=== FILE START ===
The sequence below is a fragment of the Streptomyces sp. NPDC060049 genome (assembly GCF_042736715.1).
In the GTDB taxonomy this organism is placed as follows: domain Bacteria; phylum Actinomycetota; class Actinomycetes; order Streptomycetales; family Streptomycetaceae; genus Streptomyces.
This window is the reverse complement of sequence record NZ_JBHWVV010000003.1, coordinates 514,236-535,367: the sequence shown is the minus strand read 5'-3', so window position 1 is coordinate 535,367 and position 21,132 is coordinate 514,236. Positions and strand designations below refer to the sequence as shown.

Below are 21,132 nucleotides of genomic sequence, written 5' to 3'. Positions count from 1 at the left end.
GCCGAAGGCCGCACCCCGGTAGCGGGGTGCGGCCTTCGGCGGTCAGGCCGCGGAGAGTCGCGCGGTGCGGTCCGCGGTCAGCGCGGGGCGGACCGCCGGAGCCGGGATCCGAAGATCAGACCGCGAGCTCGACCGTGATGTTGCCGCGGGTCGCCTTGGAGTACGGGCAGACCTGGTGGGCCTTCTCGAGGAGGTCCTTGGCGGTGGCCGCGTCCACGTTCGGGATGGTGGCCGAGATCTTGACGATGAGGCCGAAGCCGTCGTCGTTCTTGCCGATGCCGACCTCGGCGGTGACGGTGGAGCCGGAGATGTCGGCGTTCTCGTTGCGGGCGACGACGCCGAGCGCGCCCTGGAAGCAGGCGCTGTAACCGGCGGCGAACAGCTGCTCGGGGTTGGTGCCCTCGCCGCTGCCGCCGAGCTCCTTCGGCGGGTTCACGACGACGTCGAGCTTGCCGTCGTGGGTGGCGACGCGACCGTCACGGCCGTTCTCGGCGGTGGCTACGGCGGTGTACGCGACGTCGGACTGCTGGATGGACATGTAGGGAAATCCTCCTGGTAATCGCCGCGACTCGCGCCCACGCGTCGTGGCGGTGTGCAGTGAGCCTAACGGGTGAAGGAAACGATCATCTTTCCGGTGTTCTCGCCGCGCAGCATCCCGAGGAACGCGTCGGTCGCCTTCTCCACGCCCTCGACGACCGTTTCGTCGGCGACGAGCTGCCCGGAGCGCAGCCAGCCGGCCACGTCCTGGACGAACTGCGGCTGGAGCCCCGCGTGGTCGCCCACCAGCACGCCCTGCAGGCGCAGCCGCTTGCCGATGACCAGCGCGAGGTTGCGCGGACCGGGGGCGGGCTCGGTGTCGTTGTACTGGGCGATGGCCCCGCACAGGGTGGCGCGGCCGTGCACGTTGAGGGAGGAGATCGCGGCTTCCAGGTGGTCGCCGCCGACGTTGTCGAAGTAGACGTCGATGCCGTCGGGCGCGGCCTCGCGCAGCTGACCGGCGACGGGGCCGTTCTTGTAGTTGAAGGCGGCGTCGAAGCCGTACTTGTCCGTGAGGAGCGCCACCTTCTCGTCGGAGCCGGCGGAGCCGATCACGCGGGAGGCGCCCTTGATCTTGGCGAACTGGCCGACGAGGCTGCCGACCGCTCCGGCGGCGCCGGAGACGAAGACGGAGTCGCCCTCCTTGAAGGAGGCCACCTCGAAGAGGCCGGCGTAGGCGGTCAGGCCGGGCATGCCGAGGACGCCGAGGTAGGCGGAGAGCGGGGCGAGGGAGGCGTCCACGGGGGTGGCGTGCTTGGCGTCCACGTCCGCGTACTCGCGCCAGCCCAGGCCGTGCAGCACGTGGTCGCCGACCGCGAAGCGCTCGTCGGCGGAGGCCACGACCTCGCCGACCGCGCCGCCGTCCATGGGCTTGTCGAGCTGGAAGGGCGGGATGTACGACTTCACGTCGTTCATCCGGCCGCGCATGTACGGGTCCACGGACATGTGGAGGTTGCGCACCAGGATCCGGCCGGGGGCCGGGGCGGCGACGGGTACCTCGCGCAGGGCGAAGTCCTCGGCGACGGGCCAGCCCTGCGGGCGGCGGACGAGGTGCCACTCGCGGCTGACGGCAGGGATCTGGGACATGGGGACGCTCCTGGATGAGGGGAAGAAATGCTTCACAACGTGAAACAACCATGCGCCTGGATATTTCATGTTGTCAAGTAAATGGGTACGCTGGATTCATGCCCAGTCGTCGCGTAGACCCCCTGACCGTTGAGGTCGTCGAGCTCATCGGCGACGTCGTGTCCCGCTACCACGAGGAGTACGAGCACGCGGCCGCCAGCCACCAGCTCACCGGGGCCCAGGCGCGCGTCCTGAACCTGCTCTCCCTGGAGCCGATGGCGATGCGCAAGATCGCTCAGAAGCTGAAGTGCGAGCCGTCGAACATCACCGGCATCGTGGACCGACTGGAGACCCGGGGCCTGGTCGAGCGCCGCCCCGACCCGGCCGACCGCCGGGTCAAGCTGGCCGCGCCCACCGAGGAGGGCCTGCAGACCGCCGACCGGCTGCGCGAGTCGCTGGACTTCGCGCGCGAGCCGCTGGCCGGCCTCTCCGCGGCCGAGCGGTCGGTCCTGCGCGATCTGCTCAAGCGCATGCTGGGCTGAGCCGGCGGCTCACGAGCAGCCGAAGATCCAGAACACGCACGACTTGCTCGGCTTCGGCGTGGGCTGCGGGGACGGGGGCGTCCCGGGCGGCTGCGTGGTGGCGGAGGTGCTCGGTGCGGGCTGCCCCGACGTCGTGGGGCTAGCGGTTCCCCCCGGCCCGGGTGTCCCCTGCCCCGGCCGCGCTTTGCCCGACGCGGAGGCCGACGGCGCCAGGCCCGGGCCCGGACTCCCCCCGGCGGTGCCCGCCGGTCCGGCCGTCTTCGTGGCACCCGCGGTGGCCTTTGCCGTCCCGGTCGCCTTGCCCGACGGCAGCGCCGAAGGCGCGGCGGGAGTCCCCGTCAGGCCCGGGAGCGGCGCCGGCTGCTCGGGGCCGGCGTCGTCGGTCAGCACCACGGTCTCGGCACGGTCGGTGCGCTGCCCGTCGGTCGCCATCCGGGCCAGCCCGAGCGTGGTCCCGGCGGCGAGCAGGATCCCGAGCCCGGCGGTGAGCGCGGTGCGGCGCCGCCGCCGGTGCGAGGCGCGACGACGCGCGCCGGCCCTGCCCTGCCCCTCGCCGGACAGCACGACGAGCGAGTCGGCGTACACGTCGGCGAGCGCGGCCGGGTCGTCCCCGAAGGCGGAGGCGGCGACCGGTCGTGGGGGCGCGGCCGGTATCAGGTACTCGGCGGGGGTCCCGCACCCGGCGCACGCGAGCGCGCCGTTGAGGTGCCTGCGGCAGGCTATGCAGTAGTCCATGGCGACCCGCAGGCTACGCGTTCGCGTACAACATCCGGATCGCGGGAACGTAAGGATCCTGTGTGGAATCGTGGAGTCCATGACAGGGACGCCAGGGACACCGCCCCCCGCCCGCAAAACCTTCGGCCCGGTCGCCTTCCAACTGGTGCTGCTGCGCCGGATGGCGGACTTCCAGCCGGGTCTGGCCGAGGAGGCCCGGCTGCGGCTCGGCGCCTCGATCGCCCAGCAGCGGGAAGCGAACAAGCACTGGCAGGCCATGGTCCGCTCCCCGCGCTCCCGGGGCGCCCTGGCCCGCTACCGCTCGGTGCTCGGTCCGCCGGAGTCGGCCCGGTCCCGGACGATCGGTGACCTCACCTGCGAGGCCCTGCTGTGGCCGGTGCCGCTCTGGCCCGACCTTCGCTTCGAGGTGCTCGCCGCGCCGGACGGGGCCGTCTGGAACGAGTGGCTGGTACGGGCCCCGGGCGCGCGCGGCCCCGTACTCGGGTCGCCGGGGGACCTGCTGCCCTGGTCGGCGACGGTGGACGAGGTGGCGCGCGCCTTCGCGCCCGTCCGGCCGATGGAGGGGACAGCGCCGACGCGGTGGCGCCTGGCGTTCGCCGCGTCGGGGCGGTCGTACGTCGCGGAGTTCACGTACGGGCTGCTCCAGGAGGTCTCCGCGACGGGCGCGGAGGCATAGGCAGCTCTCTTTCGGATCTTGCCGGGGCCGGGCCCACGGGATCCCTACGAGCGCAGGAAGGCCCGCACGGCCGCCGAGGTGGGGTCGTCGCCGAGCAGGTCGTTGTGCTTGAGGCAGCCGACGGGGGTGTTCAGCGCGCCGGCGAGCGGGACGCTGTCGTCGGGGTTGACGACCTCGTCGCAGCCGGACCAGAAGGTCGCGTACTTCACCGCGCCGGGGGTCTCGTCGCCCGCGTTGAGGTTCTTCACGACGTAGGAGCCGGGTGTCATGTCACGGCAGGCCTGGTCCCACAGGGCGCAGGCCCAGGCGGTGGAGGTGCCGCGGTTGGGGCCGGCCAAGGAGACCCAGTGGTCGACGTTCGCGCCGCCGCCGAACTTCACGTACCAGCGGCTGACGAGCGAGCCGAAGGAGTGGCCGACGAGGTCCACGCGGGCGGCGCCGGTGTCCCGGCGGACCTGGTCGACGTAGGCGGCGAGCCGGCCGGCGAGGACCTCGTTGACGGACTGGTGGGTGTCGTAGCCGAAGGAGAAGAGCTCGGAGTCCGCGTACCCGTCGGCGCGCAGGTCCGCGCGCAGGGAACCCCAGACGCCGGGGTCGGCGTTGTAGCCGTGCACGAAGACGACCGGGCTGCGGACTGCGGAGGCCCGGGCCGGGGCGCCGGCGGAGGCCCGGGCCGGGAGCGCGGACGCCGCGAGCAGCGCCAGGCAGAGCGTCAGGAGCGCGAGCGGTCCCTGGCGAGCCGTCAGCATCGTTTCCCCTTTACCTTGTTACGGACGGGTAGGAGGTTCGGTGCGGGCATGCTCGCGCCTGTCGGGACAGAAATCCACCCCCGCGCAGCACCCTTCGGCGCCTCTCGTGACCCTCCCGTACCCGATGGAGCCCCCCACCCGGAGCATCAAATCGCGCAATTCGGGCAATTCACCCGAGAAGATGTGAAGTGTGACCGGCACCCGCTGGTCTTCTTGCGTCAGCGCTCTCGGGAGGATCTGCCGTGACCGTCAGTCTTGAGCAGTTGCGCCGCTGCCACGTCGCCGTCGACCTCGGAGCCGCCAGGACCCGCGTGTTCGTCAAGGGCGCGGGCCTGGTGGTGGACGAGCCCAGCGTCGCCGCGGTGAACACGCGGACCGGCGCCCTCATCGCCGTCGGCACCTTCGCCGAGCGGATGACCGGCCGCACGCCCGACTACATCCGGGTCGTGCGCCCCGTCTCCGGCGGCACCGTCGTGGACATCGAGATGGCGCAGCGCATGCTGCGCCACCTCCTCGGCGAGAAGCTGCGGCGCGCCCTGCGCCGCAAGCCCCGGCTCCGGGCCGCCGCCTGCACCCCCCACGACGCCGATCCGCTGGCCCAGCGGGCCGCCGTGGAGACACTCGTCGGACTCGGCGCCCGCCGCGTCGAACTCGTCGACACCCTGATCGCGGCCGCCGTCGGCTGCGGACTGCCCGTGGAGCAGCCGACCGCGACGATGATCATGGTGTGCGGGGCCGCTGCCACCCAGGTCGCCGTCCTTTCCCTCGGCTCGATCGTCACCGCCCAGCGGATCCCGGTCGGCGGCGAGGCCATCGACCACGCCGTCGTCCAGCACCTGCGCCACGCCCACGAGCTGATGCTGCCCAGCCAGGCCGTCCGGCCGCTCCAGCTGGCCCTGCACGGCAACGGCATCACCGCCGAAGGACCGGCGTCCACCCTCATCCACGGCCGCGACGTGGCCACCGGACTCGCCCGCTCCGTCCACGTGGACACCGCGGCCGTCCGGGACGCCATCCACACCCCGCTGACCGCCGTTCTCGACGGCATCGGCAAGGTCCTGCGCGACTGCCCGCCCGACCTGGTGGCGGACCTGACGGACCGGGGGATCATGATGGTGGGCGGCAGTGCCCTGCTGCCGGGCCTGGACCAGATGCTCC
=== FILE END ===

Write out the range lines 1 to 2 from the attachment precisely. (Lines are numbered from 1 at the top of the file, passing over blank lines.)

The sequence below is a fragment of the Streptomyces sp. NPDC060049 genome (assembly GCF_042736715.1).
In the GTDB taxonomy this organism is placed as follows: domain Bacteria; phylum Actinomycetota; class Actinomycetes; order Streptomycetales; family Streptomycetaceae; genus Streptomyces.